And that attitude is not changing, the official added, “particularly in light of the IRGC’s ongoing threats against it.” [Americans].” The Biden administration faces bipartisan political opposition at home in order not to shed the terror label. Based on all of these factors, the official said, “It is highly unlikely at this point that the Biden administration will drop the designation related to the JCPOA talks.”
The standoff has put a resumption of the nuclear deal with Iran, which just a few months ago was considered imminent, is a long way off. Talks also briefly stalled recently over a demand by Russia – an original signatory to the deal – that it be granted sanctions protection for any future deals with Iran.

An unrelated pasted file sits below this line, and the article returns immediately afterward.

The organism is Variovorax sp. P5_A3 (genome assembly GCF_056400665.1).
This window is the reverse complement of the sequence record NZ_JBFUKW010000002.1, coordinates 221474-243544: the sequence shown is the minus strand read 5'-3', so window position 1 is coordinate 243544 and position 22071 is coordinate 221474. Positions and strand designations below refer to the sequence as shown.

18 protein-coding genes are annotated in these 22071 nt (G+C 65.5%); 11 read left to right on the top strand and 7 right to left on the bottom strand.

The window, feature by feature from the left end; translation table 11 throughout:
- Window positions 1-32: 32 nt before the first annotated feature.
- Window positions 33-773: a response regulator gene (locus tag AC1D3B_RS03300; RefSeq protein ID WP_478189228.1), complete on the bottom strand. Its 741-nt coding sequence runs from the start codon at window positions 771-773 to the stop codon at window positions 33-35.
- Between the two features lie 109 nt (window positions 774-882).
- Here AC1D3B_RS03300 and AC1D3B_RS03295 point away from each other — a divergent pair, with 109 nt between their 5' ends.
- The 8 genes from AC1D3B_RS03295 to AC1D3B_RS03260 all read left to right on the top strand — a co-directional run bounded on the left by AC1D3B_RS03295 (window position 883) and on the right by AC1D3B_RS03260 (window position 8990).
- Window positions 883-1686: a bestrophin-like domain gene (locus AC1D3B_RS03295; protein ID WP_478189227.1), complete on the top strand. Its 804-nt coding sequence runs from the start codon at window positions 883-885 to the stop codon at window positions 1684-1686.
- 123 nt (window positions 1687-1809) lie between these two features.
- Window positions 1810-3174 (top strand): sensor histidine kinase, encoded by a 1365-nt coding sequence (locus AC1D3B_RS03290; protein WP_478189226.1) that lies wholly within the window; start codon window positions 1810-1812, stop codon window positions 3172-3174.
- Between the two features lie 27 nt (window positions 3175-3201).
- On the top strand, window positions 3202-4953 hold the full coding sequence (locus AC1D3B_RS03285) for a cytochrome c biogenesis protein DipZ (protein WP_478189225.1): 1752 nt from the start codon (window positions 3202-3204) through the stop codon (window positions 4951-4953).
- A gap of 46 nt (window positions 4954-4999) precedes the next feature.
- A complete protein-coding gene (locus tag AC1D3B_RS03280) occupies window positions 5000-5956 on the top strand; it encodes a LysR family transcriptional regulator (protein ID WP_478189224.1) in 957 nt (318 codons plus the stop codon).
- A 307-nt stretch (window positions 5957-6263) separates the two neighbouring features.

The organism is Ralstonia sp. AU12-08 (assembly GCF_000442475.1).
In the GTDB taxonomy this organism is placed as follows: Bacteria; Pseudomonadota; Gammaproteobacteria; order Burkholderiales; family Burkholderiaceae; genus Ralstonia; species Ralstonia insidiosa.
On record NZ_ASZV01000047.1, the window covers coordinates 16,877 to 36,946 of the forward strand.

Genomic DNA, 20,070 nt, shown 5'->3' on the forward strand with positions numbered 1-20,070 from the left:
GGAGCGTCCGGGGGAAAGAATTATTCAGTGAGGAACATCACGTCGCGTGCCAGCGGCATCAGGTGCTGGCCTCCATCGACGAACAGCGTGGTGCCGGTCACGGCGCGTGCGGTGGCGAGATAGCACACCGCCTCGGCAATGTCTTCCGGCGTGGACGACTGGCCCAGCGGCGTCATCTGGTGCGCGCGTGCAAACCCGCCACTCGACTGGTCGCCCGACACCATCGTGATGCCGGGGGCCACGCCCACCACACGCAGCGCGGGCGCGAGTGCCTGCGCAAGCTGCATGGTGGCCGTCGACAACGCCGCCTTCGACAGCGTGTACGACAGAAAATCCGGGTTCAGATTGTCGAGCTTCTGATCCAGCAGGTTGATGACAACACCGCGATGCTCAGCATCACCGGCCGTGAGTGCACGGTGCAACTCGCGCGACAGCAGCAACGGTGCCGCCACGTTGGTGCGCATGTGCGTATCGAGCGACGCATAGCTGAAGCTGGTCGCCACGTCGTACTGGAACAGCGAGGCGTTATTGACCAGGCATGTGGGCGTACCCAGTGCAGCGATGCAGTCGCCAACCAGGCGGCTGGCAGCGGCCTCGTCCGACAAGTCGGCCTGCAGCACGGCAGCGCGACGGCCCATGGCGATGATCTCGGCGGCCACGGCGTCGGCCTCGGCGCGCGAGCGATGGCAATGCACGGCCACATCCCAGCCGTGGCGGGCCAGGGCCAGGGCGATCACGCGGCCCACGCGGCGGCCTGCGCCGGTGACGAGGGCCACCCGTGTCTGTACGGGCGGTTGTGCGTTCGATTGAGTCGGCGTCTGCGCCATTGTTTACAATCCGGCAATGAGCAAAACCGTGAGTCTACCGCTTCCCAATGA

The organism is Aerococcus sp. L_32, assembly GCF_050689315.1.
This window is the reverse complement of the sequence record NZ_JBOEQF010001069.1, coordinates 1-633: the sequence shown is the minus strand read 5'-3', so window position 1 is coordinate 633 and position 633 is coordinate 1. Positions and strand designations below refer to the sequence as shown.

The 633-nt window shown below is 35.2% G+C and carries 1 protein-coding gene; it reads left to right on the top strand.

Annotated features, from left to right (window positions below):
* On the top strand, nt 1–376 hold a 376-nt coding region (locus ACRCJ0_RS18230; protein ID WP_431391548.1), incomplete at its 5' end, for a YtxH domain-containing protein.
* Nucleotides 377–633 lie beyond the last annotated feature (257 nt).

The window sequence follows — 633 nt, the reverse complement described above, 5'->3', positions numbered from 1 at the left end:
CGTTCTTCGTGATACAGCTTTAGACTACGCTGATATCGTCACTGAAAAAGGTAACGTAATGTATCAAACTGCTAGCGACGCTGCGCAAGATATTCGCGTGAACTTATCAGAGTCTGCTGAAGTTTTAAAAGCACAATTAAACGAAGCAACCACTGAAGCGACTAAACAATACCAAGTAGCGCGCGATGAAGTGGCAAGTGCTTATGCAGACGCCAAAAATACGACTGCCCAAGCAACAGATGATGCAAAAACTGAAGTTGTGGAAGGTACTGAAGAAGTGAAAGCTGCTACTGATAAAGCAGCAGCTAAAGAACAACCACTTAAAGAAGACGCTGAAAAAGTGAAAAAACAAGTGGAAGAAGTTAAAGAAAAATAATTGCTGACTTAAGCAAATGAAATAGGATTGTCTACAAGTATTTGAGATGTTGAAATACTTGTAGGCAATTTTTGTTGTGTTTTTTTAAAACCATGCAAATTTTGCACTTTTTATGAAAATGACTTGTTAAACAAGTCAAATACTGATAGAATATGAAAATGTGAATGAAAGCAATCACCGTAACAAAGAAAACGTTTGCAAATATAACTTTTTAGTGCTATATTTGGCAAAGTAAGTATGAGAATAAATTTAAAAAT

Now the terror label seems to be the biggest hurdle.
Washington initially offered to delist the IRGC in exchange for Iran’s commitment not to attack Americans in the region and to avoid retaliation against former US officials responsible for decisions such as the assassination of IRGC commander Qassem Soleimani to be held responsible in January 2020.
But Iran refused to make such mutual concessions.
Enrique Mora, the European Union official coordinating indirect talks between the US and Iran, has been relaying proposals between the two sides for the past seven weeks to no avail, even participating in a shuttle diplomacy between Tehran and Washington last month to achieve a goal resolution.